Symptoms of a Bad Catalytic Converter

A catalytic converter is an exhaust emissions control device used in both gasoline and diesel engines. Often referred to as a "cat," its job is to convert a vehicle's exhaust emissions into a less harmful gas before the exhaust exits the tailpipe.

A catalytic converter is a metal canister installed in the exhaust system near the engine. It contains precious metals such as platinum, palladium and rhodium. When raw exhaust flows through it, multiple chemical reactions occur. The final product is an exhaust that's free of nitrogen oxides, carbon monoxide and hydrocarbons, three very harmful gases not only to the environment, but also to humans.

Catalytic converter

Signs of a bad catalytic converter

  • An illuminated check engine light. Your vehicle's engine computer receives feedback from sensors placed in the exhaust system called oxygen sensors. One sensor gets placed before the cat, and is called the "upstream" oxygen sensor. The other is placed after the cat, and is called the "downstream" oxygen sensor.

    Since the job of the catalytic converter is to filter out harmful gases from the engine's exhaust, the reading of the two sensors should be different. If they are the same, then that indicates the catalytic converter is not doing its job. In this situation your check engine light should come on and will set a code for an inefficient catalytic converter.
  • A failed vehicle emissions test. Some areas in the U.S. require a diagnostic check of the engine's computer to pass the emissions test. If a car has a bad catalytic converter, a trouble code will be stored in the computer, and the vehicle will not pass the test.
  • An unusual exhaust smell. Gasoline contains sulfur that turns into hydrogen sulfide during engine combustion. The catalytic converter changes this into sulfur dioxide, which is odorless. An inefficient or failing cat can leave more unburnt fuel in the exhaust which will smell like sulfur or rotten eggs.
  • A lack of engine power. In some cases, a catalytic converter will become plugged up and cause an exhaust restriction. This is normally caused by unburnt fuel igniting in the catalyst material and causing it to deteriorate. The exhaust restriction will severely impact the power output of the engine and require more throttle input to move the car. Eventually, the cat can completely block exhaust flow, and the engine will not run.
  • A rattling noise under the vehicle. The catalyst material is shaped like a honeycomb inside of its metal casing. A failing cat can break apart and cause a rattling noise while the engine is running. If it's not replaced, parts of the catalyst can break off and get stuck in the vehicle's muffler or resonator further down the exhaust stream.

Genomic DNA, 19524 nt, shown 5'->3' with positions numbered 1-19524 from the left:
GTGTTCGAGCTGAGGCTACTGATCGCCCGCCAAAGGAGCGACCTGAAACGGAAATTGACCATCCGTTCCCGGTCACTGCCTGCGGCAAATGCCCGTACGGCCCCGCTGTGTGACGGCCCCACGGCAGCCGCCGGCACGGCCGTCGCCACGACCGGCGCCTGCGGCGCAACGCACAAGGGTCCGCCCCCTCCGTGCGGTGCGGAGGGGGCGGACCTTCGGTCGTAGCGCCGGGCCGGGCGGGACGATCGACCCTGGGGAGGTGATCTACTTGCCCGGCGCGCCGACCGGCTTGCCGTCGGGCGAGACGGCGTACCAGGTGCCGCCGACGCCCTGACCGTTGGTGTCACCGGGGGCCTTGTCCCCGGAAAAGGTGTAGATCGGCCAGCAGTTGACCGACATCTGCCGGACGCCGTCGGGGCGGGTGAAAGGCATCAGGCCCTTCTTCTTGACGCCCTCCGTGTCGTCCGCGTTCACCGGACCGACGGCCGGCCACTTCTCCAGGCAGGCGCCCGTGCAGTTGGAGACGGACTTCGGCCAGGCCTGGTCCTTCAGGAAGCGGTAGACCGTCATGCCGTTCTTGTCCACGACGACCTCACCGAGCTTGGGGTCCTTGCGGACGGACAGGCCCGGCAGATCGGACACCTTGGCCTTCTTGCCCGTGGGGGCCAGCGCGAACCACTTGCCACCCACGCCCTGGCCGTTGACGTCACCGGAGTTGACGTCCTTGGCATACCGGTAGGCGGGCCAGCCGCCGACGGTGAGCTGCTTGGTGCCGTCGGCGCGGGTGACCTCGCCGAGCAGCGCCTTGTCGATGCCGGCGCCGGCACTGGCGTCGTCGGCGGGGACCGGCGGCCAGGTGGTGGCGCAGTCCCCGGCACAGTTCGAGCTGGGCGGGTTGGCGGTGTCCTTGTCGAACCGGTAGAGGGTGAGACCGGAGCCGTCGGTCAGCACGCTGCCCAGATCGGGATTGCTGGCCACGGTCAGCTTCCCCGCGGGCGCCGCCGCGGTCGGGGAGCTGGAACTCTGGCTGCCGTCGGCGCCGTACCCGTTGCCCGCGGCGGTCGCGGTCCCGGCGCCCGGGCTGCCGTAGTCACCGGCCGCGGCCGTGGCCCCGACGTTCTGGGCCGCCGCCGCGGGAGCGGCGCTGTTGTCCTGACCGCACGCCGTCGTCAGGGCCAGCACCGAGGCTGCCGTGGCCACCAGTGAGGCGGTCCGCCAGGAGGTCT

Get it diagnosed by a professional

How to troubleshoot a catalytic converter

To determine if your catalytic converter has failed, a professional technician is needed. The tech will begin with a physical inspection and check to see if the catalyst material has broken apart, causing a rattling noise. In a situation of engine power loss, an exhaust system backpressure test will be performed. In some cases, a computer diagnostic can inform a tech of a poor performing cat through data relayed from sensors placed before and after the cat, called oxygen sensors.

Almost all catalytic converter failures are due to an issue with the engine. An engine that is not performing like normal can ruin a cat by dumping too much raw fuel into the exhaust. Some common items that can cause this issue would be faulty fuel injectors, a bad ignition coil, fouled spark plugs and a leaking fuel pressure regulator.

A flashing check engine light indicates a catalyst damaging misfire and this can damage a cat very quickly. In this situation, the engine should be shut off immediately, and the car should be towed to a repair shop for diagnosis.

It is very important that the cause of the cat failure is determined before a new cat is installed. Failure to do so may ruin a new catalytic converter, and the warranty may not cover the damaged part.

» MORE: Get a catalytic converter replacement quote

Catalytic converter location

Beware of catalytic converter theft

Catalytic converters are often stolen because they contain expensive materials. A thief can remove a cat in a matter of minutes, so the police should be called immediately as the thieves may still be in the area stealing more of them. A sign of a missing catalytic converter is a very loud exhaust note, and some insurance policies will cover the replacement.

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